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The Hajj and Eid al-Adha
One fifth of humankind shares a single aspiration to complete, at least once, the spiritual journey called the Hajj. In Arabic, Hajj literally means “resolve” ie; to resolve to some magnificent duty.
Mecca, Saudi Arabia
Countless millions of Muslims, men and women from the four corners of the earth, have made the pilgrimage to Mecca, Saudi Arabia, the birthplace of Islam. In carrying out this journey they fulfill one of the five “pillars” of Islam (or central religious duties of a believer).
The Prophet Muhammed said, “He who performs the Hajj with no obscenity or evil practices will come out as a newly born baby free from all sins”. For the Muslims, the pilgrimage is therefore much more than something to be done. It is a sacred and revered journey. Yet without it they have less chance of getting into paradise.
The Hajj Spiritual Climax
Whether a pilgrim spends years walking from his nomadic home in Africa, or several hours on a plane from Asia, there is little doubt that the pilgrimage to Mecca, Saudi Arabia, will be the spiritual climax of his life. The pilgrimage takes place every year to commemorate Abraham’s attempted sacrifice of his son (who Muslims believe was Ishmael, rather than Isaac). The Hajj pilgrimage takes place during the month of Dhu’l-Hijjah (Hajj). Highlights will be the coming to Mecca and circling the Kab’ah, then going to Mount Arafat and stoning the devil (Day of Repentance) and then celebrating Eid ul-Adha, the Festival of the Sacrifice.
Before setting out a pilgrim should redress all wrongs, pay all debts and plan to have enough funds for his own journey and for the maintenance of his family while he is away. Certain Governments even allocate funds to assist pilgrims. Many religious rites are performed according to the Qur’an and tradition. The pictures we usually see are of a great throng of humanity circling the Ka’bah (a cubical structure made of stone). Their circling of the Ka’bah, the symbol of God’s oneness, implies that all human activity must have God at its centre. It also symbolizes the unity of God and man. It is circled seven times and a prayer is recited each time round. According to some traditions, the Ka’bah is the sole remnant of the original structure built by Abraham and Ishmael. While making their circuits pilgrims may kiss or touch the black stone. Perhaps the single most important reason for kissing the stone is that Muhammad did so.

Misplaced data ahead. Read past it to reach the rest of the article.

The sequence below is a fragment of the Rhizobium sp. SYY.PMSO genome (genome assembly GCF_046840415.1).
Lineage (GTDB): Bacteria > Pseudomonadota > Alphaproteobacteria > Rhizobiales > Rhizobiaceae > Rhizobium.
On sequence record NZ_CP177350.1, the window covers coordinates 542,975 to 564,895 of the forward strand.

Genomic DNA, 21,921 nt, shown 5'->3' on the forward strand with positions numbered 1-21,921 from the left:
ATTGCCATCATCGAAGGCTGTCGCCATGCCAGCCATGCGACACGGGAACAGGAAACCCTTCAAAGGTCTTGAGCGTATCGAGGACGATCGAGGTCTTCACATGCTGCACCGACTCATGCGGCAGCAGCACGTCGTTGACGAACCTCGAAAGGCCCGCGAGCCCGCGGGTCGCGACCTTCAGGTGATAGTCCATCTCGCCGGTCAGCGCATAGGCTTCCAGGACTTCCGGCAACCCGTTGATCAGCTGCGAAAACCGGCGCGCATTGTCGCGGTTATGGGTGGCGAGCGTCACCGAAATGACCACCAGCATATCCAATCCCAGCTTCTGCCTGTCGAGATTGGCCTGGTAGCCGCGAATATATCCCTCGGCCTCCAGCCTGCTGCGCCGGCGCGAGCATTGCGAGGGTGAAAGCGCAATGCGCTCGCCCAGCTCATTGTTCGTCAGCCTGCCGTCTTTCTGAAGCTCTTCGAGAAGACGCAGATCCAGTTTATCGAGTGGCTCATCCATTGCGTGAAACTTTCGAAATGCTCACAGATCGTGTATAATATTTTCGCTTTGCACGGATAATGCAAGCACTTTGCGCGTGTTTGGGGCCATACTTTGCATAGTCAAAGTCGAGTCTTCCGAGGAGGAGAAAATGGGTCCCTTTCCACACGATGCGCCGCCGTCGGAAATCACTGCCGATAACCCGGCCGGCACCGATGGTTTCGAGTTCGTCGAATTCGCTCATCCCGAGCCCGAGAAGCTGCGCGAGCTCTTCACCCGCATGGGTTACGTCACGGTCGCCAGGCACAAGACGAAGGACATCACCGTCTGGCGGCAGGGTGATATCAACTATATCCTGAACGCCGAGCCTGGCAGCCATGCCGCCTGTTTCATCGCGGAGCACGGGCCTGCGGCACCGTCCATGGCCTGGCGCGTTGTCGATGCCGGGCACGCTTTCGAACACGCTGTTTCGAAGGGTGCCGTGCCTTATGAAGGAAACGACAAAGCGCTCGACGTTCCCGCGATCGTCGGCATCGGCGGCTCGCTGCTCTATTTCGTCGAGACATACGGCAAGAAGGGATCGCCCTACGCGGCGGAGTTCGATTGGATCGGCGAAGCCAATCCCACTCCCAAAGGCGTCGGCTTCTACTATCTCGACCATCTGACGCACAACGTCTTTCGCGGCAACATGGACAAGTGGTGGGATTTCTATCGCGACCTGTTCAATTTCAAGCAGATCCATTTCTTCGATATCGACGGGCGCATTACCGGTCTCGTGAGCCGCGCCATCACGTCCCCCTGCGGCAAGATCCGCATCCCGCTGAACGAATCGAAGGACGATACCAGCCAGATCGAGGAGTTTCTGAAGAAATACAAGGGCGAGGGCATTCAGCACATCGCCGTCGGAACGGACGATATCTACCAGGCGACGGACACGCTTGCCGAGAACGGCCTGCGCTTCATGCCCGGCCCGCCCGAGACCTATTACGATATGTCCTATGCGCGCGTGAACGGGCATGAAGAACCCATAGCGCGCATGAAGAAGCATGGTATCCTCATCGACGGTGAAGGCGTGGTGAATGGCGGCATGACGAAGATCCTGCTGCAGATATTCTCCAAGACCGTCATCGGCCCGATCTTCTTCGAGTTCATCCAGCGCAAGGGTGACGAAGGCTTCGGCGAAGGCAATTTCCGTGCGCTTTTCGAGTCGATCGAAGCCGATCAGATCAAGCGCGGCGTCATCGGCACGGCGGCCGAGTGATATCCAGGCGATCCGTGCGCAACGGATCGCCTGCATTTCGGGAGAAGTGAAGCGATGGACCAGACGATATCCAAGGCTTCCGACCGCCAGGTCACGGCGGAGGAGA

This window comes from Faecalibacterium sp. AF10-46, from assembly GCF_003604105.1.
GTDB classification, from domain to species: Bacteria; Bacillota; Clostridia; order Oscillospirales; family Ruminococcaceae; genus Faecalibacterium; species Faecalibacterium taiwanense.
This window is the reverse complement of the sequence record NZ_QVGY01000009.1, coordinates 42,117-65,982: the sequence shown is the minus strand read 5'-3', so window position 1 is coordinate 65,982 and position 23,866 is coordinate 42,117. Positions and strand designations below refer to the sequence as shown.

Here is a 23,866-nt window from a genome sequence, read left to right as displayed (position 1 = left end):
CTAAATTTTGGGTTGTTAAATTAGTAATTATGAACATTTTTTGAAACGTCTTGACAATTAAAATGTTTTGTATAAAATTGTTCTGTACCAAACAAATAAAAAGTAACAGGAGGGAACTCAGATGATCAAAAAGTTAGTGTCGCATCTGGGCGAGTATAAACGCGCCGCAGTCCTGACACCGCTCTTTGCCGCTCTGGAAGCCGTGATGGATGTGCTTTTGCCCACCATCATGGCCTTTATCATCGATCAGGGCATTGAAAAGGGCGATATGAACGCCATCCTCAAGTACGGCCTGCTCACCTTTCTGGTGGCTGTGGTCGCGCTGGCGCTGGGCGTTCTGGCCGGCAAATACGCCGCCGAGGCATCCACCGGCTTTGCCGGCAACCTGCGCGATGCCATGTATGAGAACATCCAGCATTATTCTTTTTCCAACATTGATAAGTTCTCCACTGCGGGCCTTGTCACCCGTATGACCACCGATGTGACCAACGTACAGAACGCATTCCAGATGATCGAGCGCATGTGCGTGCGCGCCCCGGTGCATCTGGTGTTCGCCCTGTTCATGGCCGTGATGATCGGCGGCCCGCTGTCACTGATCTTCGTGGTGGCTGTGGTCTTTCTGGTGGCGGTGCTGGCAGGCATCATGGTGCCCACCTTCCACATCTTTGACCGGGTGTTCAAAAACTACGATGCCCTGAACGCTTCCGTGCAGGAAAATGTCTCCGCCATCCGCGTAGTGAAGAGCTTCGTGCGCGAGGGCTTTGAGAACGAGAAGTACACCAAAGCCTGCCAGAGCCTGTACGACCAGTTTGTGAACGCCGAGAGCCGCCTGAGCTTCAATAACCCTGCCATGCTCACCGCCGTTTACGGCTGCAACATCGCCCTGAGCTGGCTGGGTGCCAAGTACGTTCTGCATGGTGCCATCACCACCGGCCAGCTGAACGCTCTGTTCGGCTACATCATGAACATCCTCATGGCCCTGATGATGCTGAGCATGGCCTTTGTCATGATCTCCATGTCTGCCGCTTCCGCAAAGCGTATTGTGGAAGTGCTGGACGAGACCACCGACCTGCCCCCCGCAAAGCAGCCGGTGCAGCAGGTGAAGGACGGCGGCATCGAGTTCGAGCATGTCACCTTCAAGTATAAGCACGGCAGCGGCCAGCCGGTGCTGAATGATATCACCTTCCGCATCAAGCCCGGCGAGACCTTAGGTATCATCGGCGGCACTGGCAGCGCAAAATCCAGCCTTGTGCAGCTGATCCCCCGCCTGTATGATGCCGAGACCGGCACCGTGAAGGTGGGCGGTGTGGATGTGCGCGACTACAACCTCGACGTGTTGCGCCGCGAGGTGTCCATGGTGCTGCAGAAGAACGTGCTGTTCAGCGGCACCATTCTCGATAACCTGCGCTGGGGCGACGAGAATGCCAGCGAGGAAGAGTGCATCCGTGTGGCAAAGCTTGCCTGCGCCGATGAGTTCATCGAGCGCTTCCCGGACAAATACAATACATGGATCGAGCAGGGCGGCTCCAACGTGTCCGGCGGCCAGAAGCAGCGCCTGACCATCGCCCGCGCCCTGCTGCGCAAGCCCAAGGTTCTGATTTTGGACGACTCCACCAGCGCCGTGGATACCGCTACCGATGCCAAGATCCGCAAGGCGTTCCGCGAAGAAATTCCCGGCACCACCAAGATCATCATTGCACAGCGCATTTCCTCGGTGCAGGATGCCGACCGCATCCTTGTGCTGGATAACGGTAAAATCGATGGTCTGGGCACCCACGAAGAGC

Stoning of Satan
Another rite is The Stoning of Satan. According to the Qur’an, Satan tempted Abraham and Ishmael three times to stop the sacrifice. Each time they responded by throwing stones at Satan. As pilgrims throw seven pebbles at the three pillars, they remember the story of Satan’s attempt to persuade Abraham to disregard God’s command to sacrifice Ishmael. Throwing the pebbles is symbolic of a humans’ attempt to cast away evil and vice, the number seven symbolising infinity.
* While performing the Hajj a Muslim really seeks God. Many are known to have had visions of Jesus. Pray that they may also have visions of Jesus and turn to follow Him (Joel 2:28).
* Pray for divine appointments, that on their journey to Mecca Muslims would meet Christians who would witness to them.
* That God would put a desire in their hearts to look past their traditions and to look towards Jesus and what He has completed at the cross (John 4:23).